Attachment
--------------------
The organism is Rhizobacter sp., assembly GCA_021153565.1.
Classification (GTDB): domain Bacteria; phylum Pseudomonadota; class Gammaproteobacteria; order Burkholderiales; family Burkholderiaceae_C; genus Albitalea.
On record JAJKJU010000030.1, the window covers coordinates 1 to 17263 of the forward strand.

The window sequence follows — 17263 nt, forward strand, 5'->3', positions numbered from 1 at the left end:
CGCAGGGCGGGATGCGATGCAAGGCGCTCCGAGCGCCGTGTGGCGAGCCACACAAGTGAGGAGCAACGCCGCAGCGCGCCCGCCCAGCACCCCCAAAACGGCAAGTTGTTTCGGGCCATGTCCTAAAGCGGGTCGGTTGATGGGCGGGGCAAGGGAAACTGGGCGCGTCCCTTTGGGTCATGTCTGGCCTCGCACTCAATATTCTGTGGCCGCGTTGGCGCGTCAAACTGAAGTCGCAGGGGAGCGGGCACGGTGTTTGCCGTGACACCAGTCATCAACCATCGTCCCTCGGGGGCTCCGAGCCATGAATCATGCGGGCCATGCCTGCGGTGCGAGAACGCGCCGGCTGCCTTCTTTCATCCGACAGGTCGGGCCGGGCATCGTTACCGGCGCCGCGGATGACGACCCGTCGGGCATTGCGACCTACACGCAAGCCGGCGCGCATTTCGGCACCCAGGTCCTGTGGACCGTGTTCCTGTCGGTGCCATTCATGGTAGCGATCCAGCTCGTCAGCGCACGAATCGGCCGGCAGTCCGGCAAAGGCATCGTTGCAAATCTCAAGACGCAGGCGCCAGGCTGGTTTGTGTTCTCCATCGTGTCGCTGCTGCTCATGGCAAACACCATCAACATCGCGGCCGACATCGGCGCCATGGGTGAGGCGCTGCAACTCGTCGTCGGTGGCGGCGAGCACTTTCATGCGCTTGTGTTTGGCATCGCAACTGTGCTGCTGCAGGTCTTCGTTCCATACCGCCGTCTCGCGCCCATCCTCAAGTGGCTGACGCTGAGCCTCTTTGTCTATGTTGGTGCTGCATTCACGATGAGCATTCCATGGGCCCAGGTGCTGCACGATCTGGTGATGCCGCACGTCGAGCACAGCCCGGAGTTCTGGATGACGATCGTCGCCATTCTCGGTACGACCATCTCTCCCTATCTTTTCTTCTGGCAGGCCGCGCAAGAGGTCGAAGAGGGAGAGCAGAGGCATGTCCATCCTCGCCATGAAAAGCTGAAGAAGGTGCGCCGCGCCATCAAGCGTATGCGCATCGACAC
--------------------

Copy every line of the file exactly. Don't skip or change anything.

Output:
The organism is Rhizobacter sp., assembly GCA_021153565.1.
Classification (GTDB): domain Bacteria; phylum Pseudomonadota; class Gammaproteobacteria; order Burkholderiales; family Burkholderiaceae_C; genus Albitalea.
On record JAJKJU010000030.1, the window covers coordinates 1 to 17263 of the forward strand.

The window sequence follows — 17263 nt, forward strand, 5'->3', positions numbered from 1 at the left end:
CGCAGGGCGGGATGCGATGCAAGGCGCTCCGAGCGCCGTGTGGCGAGCCACACAAGTGAGGAGCAACGCCGCAGCGCGCCCGCCCAGCACCCCCAAAACGGCAAGTTGTTTCGGGCCATGTCCTAAAGCGGGTCGGTTGATGGGCGGGGCAAGGGAAACTGGGCGCGTCCCTTTGGGTCATGTCTGGCCTCGCACTCAATATTCTGTGGCCGCGTTGGCGCGTCAAACTGAAGTCGCAGGGGAGCGGGCACGGTGTTTGCCGTGACACCAGTCATCAACCATCGTCCCTCGGGGGCTCCGAGCCATGAATCATGCGGGCCATGCCTGCGGTGCGAGAACGCGCCGGCTGCCTTCTTTCATCCGACAGGTCGGGCCGGGCATCGTTACCGGCGCCGCGGATGACGACCCGTCGGGCATTGCGACCTACACGCAAGCCGGCGCGCATTTCGGCACCCAGGTCCTGTGGACCGTGTTCCTGTCGGTGCCATTCATGGTAGCGATCCAGCTCGTCAGCGCACGAATCGGCCGGCAGTCCGGCAAAGGCATCGTTGCAAATCTCAAGACGCAGGCGCCAGGCTGGTTTGTGTTCTCCATCGTGTCGCTGCTGCTCATGGCAAACACCATCAACATCGCGGCCGACATCGGCGCCATGGGTGAGGCGCTGCAACTCGTCGTCGGTGGCGGCGAGCACTTTCATGCGCTTGTGTTTGGCATCGCAACTGTGCTGCTGCAGGTCTTCGTTCCATACCGCCGTCTCGCGCCCATCCTCAAGTGGCTGACGCTGAGCCTCTTTGTCTATGTTGGTGCTGCATTCACGATGAGCATTCCATGGGCCCAGGTGCTGCACGATCTGGTGATGCCGCACGTCGAGCACAGCCCGGAGTTCTGGATGACGATCGTCGCCATTCTCGGTACGACCATCTCTCCCTATCTTTTCTTCTGGCAGGCCGCGCAAGAGGTCGAAGAGGGAGAGCAGAGGCATGTCCATCCTCGCCATGAAAAGCTGAAGAAGGTGCGCCGCGCCATCAAGCGTATGCGCATCGACAC